How to Create a Scandi Whitewashed Floor by

Issue 27 · Scandi Summerhouse · July 2, 2012

How to Create a Scandi Whitewashed Floor

Issue 27 · Scandi Summerhouse · July 2, 2012

At Remodelista, we're obsessed with whitewashed Scandinavian floors (it started when we discovered Dinensen wood floors from Denmark). After spotting the floors of my dreams in a kitchen remodel by Betsy Brown, I asked her advice on how to create a similar look; read on to discover her secret formula.

Brown says her formula works on all types of hardwoods, and I'm planning to try it on my own red oak floors—stay tuned to see how they turn out; I'll be posting on the results in the next few months.

Above: Brown's foyer; notice how her oak wood floors feature a whitewash finish.

Here are the step-by-step instructions on how to create the whitewashed look:

After sanding the floors, bleach them twice with Klean Strip wood bleach (not Clorox, and make sure to follow the instructions on the bottle). Mix your own stain (see below) in a 5-gallon bucket, according to what kind of look you prefer.

You'll need:

  • 3 gallons of mineral spirits
  • 1 gallon of Benjamin Moore China White low-luster oil paint
  • 3 quarts of ebony stain
  • A tube of purple tint (or a tube of blue and a tube of red)
  • A tube of ochre tint

Start by mixing 2 gallons of mineral spirits and 3/4 gallon of China White low-luster oil paint with 1 quart of ebony stain. Mix that together thoroughly and test it on a sample board that has been bleached twice. Then add whatever you need to alter the formula to achieve the desired look.

In addition to the China White paint and ebony stain (which together, add up to gray), you should have on hand tinting pigment—bought in tubes at the paint store—in colors that counteract the color you're trying to neutralize. Bleached red and white oak turns lemon-yellowish, so the stain should include a minute amount of purple. Unbleached red oak turns reddish, so the stain should include a minute amount of green to neutralize the red. Yellow pine turns yellow/orange, so the stain should include purple/blue tint to neutralize the yellow-orange. Heart pine turns red-orange, so the stain should include green/blue tint to neutralize the red-orange. Always add the color opposite the one you're trying to neutralize. Refer to a color wheel to determine a color's exact opposite.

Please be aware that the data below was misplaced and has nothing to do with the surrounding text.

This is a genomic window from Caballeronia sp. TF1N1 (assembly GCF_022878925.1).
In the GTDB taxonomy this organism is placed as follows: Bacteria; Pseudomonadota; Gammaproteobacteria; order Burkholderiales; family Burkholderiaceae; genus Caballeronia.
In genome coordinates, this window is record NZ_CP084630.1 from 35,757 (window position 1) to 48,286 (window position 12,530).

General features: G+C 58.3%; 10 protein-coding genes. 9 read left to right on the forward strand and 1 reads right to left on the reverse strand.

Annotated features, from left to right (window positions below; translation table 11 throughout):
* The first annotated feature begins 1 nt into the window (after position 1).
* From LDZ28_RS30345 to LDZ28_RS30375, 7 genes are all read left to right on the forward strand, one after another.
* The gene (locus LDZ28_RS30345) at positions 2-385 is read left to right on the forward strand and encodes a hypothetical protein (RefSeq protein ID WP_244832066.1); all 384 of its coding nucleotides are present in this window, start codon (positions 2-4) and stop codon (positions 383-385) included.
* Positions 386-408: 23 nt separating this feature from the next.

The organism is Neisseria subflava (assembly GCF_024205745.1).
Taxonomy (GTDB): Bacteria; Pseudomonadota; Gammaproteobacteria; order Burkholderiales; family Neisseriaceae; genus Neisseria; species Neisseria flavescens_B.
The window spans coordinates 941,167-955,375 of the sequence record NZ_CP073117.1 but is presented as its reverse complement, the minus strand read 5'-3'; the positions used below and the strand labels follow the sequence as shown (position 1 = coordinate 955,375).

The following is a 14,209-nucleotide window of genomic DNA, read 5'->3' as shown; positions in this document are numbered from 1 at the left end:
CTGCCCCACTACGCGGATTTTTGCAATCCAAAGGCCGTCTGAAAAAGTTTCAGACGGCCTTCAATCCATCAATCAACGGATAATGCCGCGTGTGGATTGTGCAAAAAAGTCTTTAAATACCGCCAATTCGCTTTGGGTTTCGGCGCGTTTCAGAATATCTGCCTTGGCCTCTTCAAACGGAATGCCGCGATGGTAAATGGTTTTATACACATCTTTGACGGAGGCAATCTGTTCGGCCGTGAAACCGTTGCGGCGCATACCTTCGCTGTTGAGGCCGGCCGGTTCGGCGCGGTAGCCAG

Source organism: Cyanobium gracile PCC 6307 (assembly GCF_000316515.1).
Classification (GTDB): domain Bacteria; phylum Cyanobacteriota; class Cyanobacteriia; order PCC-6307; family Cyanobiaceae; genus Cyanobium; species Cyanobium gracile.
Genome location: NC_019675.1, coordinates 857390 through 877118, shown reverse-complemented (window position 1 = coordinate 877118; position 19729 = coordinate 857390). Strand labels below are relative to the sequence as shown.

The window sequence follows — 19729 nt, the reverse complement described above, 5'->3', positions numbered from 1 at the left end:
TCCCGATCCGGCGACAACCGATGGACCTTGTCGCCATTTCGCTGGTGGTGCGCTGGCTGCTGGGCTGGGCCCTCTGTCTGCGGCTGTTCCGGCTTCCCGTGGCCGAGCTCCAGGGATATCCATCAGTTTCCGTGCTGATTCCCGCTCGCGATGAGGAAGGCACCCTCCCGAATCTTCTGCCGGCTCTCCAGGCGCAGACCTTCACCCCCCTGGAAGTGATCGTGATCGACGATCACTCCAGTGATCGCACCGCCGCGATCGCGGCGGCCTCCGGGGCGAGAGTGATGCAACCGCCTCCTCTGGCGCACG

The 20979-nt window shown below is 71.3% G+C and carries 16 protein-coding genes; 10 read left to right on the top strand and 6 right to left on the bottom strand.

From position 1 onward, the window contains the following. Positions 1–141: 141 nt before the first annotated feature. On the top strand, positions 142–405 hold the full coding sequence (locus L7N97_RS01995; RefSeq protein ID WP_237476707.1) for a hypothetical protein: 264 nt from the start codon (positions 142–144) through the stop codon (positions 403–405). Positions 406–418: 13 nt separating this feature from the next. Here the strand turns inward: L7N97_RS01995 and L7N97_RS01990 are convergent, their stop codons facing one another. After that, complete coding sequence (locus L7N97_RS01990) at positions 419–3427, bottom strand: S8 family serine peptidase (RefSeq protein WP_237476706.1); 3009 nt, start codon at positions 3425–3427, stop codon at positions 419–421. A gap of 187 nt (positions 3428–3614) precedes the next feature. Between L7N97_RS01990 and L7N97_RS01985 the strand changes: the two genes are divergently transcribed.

For instance:

  • If it's too white, add more mineral spirits and ebony stain.
  • If it's too yellow, add more ebony stain or a small amount of purple tint.
  • If it's too gray, add more China White and mineral spirits.
  • If you go too far with the purple tint, counteract it with the ochre tint.

Instructions for the flooring contractor:

Stir until you are SURE it's completely mixed. Keep re-stirring at frequent intervals throughout the staining process. Apply with a brush and quickly wipe off with a rag.

Dry overnight.

Seal with 3 coats of semi-gloss latex sealer.

Screen between 1st and 2nd coat of sealer

  • It's fine that the stain is oil based and the sealer is latex, because the formula is primarily mineral spirits—so it's very thin. This formula works fine every time.

N.B.: Searching for wood floor inspiration? See 3925 images of Wood Floors in our Gallery of rooms and spaces.



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